Steffen, R. (2016). Epidemiology of tick-borne encephalitis (TBE) in international travellers to Western/Central Europe and conclusions on vaccination recommendations. Journal of Travel Medicine, 23(4). https://doi.org/10.1093/jtm/taw018
Steffen R. Epidemiology of Tick-borne Encephalitis (TBE) in International Travellers to Western/Central Europe and Conclusions On Vaccination Recommendations. J Travel Med. 2016;23(4) PubMed PMID: 27087558.
* Article titles in AMA citation format should be in sentence-case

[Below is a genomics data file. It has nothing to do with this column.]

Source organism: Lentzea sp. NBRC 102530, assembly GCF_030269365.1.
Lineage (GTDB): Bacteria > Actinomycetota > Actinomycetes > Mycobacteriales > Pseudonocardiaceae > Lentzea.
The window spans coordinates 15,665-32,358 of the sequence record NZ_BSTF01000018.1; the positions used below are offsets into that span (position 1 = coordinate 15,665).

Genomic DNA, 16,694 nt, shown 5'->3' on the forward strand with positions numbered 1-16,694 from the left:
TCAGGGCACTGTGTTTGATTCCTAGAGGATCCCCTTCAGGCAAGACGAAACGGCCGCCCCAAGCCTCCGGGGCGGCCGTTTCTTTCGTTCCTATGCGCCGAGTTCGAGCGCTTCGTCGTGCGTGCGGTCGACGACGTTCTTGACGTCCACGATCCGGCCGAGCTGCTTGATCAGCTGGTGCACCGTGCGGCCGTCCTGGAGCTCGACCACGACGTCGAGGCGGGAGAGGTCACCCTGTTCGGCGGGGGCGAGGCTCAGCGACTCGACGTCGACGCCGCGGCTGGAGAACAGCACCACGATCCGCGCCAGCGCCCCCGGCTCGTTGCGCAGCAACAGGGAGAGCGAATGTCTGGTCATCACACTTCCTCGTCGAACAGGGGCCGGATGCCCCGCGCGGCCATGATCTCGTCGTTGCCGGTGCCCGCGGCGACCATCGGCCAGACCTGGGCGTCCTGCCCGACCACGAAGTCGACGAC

TY - JOUR T1 - Epidemiology of tick-borne encephalitis (TBE) in international travellers to Western/Central Europe and conclusions on vaccination recommendations. A1 - Steffen,Robert, Y1 - 2016/04/17/ PY - 2016/03/10/accepted PY - 2016/4/19/entrez PY - 2016/4/19/pubmed PY - 2017/1/11/medline KW - TBE KW - Travel KW - epidemiology KW - prevention KW - tick-borne encephalitis KW - vaccine JF - Journal of travel medicine JO - J Travel Med VL - 23 IS - 4 N2 - BACKGROUND: Tick-borne encephalitis (TBE) endemicity is spreading in Europe becoming an increasing health risk also for travellers. Previous reviews on TBE in civilian travellers lacked of numerator data and offered at most rough estimates on denominator data. An evidence-based quantification of the risk so far has been impossible; that resulted in fundamentally differing vaccination recommendations. METHODS: A standard internet search was conducted with a focus on the data used to formulate vaccination recommendations. As TBE became notifiable at the European Union (EU) level the databases of European Center for Disease Prevention and Control (ECDC) were analysed for cases imported from abroad 2012. Since these included only 19 EU countries, individual experts were contacted in countries, which had not submitted data and additional surveillance databases were investigated to obtain a comprehensive account on travel-associated TBE in Central and Western Europe. RESULTS: In 2012, the ECDC and other data sources included 38 reported cases of internationally acquired TBE. Basing on estimates of the exposed number of visitors, the attack rate for an undefined period of time could be very roughly extrapolated to be 0.5-1.3 per 100,000 (1 per 77,000-200.000) overall in Western/Central Europe endemic areas for the exposed at-risk population. CONCLUSIONS: As advised by the World Health Organization (WHO) travellers exposed outdoors in rural endemic areas to a risk of TBE during the period of transmission should be recommended immunization. In contrast, the advice to recommend TBE vaccination for all visitors of endemic areas is inappropriate. Implementation of the risk strategy is compromised by the fact that many at-risk travellers are unaware of the risk, thus they will not consult competent health professionals. Others may consult late, and in some countries of origin no TBE vaccine is marketed. SN - 1708-8305 UR - https://www.unboundmedicine.com/medline/citation/27087558/full_citation L2 - https://academic.oup.com/jtm/article-lookup/doi/10.1093/jtm/taw018 DB - PRIME DP - Unbound Medicine ER -